Thursday, December 24, 2009

Morvan syndrome aka "Choree Fibrillaire"

Four cardinal features of Morvan syndrome are

1. Neuromyotonia or myokymia

2. Dysautonomia (esp hyperhidrosis, hypersalivation, labile hypertension). Weight loss is common.

3. Severe insomnia

4. Fluctuating encephalopathy with vivid hallucinations

Other notes-- MRI and random eeg is often normal. Patients are usually young males, EMG and PSG are not normal, and VGKC's are often present. Differential includes FFI, CJD, rabies virus, and Lewy body disease. The key clinical finding that differentiates is the dysautonomia and neuromyotonia. Often is fatal, but Ligouri et al. reversed one case with plasma exchange.

Ligouri R, Vincent A, Clover L, et al. Morvan's syndrome. Peripheral and central nervous system and cardiac involvement with antibodies to voltage gated potassium channels. Brain 124: 2417, 2001.

Note-- there is a second "Morvan's disease" that refers to atrophic changes in bone, skin, muscles of hand in syringomyelia.

Clinical spectrum of disease of VGKC

Voltage gated calcium channels are seen in a variety of neurologic diseases. They include

1. Autoimmune neuromyotonia (formerly Isaac's syndrome)
2. Morvan's syndrome (encephalopathy and myotonia). Augustus Morvan (1870) "la choree fibrillaire." see separate post on Morvan's in this blog
3. Encephalopathy without neuromuscular excitability--clinical syndrome consists of a) clinically indistinguishable from paraneoplastic limbic encephalitis (PLE) b) subacute cognitive impairment with behavioral changes and temporal lobe seizures c) FLAIR and T2 changes in mesial temporal lobes on MRI d) temporal lobe eeg abnormalities e) association with hyponatremia f) male predominance g) dramatic response to IVIG or steroids
4. Are occassional cases with associated cancer, especially lung and thymus carcinoma, but these are typically associated with "other" paraneoplastic markers and symptoms and are minority
5. A similar presentation and responsiveness to treatment occurs in VGKC negative patients who have anti hippocampal neuropil antibodies.

Monday, December 07, 2009

Coccidiodal meningitis and brain abscesses: analysis of 71 cases at a referral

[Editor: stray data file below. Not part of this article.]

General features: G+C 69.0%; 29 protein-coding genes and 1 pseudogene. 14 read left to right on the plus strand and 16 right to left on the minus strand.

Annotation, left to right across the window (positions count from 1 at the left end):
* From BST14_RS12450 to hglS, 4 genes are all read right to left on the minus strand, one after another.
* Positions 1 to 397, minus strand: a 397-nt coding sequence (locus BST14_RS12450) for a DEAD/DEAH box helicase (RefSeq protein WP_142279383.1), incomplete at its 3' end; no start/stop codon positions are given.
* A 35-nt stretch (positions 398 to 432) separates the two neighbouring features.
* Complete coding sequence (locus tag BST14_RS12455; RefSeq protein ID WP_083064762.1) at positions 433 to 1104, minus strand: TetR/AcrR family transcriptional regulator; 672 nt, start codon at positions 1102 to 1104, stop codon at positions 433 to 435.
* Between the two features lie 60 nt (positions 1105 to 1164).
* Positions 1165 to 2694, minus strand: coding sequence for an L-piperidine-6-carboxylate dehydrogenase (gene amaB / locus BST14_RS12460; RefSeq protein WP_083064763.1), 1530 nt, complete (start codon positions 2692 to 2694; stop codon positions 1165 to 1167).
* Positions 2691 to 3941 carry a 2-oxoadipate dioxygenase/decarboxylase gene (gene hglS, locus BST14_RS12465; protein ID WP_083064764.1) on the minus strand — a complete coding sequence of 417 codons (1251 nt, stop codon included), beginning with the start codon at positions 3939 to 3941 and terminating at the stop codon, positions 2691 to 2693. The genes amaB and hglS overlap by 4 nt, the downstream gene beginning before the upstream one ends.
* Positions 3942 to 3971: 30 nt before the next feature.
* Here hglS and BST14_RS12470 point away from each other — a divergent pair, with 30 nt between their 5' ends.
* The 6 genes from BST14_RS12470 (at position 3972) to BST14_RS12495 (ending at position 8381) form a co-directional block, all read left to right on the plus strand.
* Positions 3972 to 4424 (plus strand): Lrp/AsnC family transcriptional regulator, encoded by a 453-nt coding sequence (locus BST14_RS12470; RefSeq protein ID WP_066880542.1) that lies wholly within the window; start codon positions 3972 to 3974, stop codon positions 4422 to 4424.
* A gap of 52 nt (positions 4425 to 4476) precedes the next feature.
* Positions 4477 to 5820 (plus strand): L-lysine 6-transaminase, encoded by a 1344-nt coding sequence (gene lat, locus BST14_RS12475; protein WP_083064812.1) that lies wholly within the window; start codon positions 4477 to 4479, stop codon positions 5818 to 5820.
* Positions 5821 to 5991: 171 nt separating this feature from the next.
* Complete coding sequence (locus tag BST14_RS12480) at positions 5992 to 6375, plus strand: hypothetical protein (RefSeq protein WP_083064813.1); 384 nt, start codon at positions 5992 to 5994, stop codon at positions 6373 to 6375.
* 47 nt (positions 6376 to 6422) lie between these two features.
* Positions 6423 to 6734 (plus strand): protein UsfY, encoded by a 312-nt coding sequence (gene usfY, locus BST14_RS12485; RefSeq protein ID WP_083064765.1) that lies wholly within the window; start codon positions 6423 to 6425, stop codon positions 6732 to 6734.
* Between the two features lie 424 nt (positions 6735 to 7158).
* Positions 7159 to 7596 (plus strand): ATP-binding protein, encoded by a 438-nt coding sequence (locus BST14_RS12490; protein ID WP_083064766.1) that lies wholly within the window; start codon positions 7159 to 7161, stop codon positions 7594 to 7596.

Drake KW, Adam RD.  Neurology 2009; 73:1780-1786
Most patients present with headache only (77%) while 23 % had nuchal rigidity, 39 % had mental status changes,  and one third focal signs especially gait disturbance or ataxia, may be due to hydrocephalus.   Risk factors are HIV/chronic steroids but not diabetes.  Also, liver failure, hem/lymph malignancies, and ESRD.  Increased risk for males (2:1), Hispanic, black and Asian patients in endemic areas (black patients have 6:1 risk).  CSF had mononuclear pleocytosis, 69 % had abnormally low glucose, occasionally high protein or eosinophils.  CSF antibody/culture often negative on presentation (50 %), but in those patients, serum antibody test is usually positive. Also CSF cultures or brain biopsy occasionally used for diagnosis.   Imaging may show basilar meningitis or hydrocephalus and vasculitic infarcts.  Many patients had antecedent illnesses, including respiratory, that may or may not have been diagnosed as coccidio  or occasionally  osteomyelitis, lymphadenitis, skin lesions, and soft tissue masses.  Treatment is with azoles, esp. fluconazole which has supplanted amphotericin and others.  Relapse can occur years or even decades later if azole therapy is stopped.  Shunts are frequently needed for treatment of hydrocephalus.  Prognosis is now good for those compliant with therapy.

Sunday, November 29, 2009

Idiopathic intracranial hypertension in men

NEUROLOGY 2009;72:304-309
66 men out of 721 consecutive patients were studied.  The takeaways are that men
1.  Men were less likely to have HA (55 v. 75 %) but more likely to have visual disturbance.  Acuity and fields were worse and men had about twice the risk of having permanent visual sequelae.